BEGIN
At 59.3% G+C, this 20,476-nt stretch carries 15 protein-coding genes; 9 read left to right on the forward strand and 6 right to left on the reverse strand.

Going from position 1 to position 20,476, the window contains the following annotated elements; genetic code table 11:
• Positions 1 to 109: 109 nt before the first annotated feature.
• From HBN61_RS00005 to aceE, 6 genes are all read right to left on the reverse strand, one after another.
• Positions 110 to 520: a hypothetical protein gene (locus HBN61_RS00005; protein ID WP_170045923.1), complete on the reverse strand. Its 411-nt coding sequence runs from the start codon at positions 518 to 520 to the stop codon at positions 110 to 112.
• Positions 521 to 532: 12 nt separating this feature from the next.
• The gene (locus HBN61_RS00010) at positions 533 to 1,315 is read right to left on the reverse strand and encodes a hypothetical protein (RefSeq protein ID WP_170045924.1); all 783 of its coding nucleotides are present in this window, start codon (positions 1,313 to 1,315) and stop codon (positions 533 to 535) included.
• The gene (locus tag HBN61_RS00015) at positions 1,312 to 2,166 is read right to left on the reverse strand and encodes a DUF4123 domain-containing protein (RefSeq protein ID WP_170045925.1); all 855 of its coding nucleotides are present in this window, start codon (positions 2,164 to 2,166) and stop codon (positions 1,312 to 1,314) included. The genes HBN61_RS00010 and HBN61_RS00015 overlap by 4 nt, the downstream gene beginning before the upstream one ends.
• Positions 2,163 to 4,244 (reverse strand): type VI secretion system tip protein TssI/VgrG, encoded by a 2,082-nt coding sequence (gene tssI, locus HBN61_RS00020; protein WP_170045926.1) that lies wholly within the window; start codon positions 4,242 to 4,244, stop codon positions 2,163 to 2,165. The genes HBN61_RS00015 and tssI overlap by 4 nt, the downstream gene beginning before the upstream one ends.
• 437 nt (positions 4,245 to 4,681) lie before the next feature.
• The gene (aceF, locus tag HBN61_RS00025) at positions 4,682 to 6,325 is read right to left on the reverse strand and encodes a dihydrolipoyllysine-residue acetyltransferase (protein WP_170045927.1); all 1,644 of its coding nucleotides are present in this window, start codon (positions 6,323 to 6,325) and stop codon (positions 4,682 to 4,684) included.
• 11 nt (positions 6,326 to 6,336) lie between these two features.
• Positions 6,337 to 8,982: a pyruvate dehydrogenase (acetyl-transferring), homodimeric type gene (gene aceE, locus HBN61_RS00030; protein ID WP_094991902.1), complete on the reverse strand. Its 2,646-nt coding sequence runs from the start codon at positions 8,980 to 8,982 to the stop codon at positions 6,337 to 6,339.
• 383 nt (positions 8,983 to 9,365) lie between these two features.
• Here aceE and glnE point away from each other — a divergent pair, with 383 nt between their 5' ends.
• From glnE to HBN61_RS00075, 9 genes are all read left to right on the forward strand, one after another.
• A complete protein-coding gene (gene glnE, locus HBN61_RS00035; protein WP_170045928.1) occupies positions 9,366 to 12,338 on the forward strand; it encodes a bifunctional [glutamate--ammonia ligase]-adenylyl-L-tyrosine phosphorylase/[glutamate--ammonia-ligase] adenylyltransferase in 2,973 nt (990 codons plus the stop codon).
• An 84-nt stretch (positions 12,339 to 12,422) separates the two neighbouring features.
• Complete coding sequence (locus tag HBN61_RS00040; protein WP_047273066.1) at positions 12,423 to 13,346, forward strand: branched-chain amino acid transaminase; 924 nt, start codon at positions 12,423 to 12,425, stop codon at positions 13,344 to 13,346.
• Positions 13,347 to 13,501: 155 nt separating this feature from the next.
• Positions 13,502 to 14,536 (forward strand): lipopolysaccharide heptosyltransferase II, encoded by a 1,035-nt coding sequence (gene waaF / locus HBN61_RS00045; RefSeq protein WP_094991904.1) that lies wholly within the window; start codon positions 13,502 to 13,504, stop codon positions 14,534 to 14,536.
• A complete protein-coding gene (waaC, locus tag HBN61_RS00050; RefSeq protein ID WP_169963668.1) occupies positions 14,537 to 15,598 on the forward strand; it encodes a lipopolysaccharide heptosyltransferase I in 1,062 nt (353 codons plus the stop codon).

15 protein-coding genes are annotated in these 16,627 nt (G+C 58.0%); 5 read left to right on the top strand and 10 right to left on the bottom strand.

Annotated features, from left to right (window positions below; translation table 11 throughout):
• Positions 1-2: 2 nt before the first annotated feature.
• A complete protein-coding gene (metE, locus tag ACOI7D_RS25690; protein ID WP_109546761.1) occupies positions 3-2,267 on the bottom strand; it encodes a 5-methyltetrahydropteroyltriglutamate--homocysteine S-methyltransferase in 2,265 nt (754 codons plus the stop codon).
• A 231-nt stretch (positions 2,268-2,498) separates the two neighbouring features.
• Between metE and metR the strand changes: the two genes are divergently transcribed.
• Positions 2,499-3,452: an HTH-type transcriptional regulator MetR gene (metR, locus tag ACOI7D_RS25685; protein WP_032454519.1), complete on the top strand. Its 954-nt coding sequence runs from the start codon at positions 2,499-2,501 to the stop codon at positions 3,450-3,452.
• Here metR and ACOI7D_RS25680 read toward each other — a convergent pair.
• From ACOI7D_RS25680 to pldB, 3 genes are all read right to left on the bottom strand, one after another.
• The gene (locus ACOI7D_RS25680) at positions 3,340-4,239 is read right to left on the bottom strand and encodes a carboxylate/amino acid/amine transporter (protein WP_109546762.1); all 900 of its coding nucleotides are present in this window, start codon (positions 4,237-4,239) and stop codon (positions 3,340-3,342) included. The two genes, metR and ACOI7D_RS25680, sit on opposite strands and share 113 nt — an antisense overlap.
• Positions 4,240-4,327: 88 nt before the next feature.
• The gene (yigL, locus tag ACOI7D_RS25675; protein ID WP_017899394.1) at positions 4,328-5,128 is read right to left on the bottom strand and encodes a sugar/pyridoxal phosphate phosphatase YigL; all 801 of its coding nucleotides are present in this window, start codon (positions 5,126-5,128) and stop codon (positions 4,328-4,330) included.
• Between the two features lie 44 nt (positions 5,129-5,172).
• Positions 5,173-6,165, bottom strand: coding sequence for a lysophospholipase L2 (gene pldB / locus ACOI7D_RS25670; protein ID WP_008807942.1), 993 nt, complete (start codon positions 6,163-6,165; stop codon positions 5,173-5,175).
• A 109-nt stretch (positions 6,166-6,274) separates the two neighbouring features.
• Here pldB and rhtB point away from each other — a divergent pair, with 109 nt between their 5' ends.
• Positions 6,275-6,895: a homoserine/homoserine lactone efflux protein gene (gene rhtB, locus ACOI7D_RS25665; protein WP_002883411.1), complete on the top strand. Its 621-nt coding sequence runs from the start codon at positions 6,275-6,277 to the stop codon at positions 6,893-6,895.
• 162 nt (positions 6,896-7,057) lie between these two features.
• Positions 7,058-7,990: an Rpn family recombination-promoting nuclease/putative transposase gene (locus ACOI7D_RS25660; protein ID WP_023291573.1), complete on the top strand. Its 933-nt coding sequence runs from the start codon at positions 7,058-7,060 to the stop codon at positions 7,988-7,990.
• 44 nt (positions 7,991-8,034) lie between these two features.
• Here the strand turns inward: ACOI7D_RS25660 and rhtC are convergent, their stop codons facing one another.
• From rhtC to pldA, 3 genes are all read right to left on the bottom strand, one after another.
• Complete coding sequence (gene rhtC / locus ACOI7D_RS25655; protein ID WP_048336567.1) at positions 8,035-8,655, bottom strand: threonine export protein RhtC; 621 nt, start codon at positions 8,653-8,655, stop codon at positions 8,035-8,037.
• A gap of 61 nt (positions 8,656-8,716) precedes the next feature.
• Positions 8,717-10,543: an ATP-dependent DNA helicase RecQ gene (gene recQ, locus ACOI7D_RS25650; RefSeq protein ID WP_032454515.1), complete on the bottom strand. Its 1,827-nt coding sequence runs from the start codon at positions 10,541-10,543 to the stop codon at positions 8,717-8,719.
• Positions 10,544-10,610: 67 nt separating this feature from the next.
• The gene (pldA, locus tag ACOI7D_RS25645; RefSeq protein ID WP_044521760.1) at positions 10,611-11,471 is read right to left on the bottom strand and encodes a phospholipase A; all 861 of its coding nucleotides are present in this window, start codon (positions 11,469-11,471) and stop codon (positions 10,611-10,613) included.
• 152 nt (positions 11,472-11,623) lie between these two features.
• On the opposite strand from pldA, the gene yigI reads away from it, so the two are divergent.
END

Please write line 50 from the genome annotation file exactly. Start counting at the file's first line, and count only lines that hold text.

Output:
• 152 nt (positions 11,472-11,623) lie between these two features.